10 Fun Things to Do in Siem Reap, Cambodia
What to do in Siem Reap, Cambodia
10 Fun Things to Do in Siem Reap, Cambodia
Cambodia has risen from the clouds of its dark past to become one of the best travel destinations in Asia. While the stunning Angkor Wat temple — the largest religious complex on earth — is the jewel in Cambodia’s crown, there is much more to do. One of the top places to visit in Cambodia is Siem Reap, the bustling town nestled near the Angkor Temples complex.
Most people who visit Cambodia will find themselves in Siem Reap at some stage, and many will only stay for a couple of days while visiting the temples. However, there is much more to do in Siem Reap as well.
Here are some of my favourite things to do in Siem Reap, Cambodia.
#1: Sunrise at Angkor Wat
Of course, you can’t leave Siem Reap without visiting Angkor Wat. It’s hard to understate this huge, ancient temple’s significance to Cambodian people and their culture. Not only is it a huge source of national pride (it even features on the flag of Cambodia), but it is also a place of great spiritual significance to the Buddhist majority. In fact, part of what makes it such a magical place to visit in the sight of Monks in their saffron robes walking through the corridors.
The best time to see Angkor Wat is undoubtedly at sunrise. By the mid-morning, crowds will have swelled and the temperatures are sweltering. By contrast, there is only a scattering of people at dawn, and the sight of the golden light rising over the temple is truly magical. Plus, the temperature is a little more bearable!
#2: Explore the other popular temples, the Bayon and Ta Prohm
There’s a fairly well-trodden route for seeing the temples. Along with Angkor Wat, most visitors then head on to visit the Bayon and Ta Prohm, the next most famous temples in Cambodia. It’s well worth jostling with the crowds to experience these two temples, although again, the crowds are better if you go during low season or early in the morning.
Ta Prohm is famously known as the backdrop for the movie Tomb Raider, and it’s totally charming. Unlike the other well-restored temples, Ta Prohm is overgrown, with tree roots intertwined with fallen bricks and stone.
The Bayon is equally mesmerising, with its huge Buddhist faces that seem to follow you with their eyes, wherever you go.
A lot of tourists check off Angkor Wat, the Bayon and Ta Prohm and then head on their way. By doing so, they miss the opportunity to see the ancient temples without the overwhelming crowds. There are dozens of other temples that receive hardly any visitors at all, meaning you will have all the time in the world to explore them.
Banteay Srei is one of the more well-known temples, although it receives nowhere near the foot traffic of the others mentioned. It’s also a beautiful drive through modest villages to arrive at the the intricate temple.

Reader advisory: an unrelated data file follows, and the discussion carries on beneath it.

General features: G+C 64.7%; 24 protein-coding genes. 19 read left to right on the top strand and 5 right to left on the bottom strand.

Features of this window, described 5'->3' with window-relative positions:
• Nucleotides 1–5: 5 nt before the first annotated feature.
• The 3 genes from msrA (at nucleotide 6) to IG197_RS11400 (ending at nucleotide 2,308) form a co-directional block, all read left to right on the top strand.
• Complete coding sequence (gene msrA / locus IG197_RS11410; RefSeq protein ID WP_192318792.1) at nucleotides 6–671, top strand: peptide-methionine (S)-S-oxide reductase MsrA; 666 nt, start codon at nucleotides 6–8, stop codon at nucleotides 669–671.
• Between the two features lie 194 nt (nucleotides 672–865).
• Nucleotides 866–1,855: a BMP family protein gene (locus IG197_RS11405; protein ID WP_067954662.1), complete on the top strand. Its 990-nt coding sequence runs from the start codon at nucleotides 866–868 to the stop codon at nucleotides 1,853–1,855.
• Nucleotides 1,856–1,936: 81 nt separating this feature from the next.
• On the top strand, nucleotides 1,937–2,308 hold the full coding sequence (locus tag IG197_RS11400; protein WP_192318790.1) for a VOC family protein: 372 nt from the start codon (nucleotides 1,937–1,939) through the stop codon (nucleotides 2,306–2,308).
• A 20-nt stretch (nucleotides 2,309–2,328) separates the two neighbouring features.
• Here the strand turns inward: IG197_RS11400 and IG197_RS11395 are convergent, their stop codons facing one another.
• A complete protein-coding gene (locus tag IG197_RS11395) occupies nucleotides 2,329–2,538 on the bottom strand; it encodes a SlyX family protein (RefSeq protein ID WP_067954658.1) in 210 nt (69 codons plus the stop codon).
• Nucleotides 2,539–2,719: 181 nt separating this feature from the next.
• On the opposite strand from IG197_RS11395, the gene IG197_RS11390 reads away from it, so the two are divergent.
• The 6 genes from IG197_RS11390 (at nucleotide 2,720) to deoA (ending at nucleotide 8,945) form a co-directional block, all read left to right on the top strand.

Another favourite of mine is Pre Rup, which is very beautiful and yet seems almost completely undiscovered (for now!).
#4: Shop at the markets
Shopping at the markets in Siem Reap is a lot of fun, especially since the prices are extremely affordable. There are several markets that open during the day and night, however my personal favourite is the Night Market located in the centre of town. It’s a lively, buzzing place with a great cocktail bar in the middle (they do cold beer, too.)
I like the Night Market because there’s a little more variety than some of the day markets in Siem Reap. Rather than just the usual mass-produced souvenirs, you can also find beautiful recycled notebooks, passport covers and bags from the NGO Friends International, some unique and beautiful artwork including paintings and photographs (look towards the back of the market) and gorgeous kids’ toys from another great NGO, Human and Hope Association.
#5: Visit the Landmine Museum
Siem Reap — and much of Cambodia — has such a positive and upbeat vibe, that it’s sometimes easy to forget that that the country was utterly devastated by the Khmer Rouge era in the 1970s. Under the brutal dictator Pol Pot, more than a quarter of the population perished and nearly every Cambodian family knows victims. Landmines are another hangover from this time.
Unfortunately, Cambodia continues to see the impact of this, and many people (including children) are killed or maimed every year by landmines. One site that helps you truly appreciate the impact of this is the landmine museum. It has an interesting collection of military objects, and employs those who have been affected by landmines as tour guides. It is a moving and humbling experience that really brings home the difficulties still faced in Cambodia.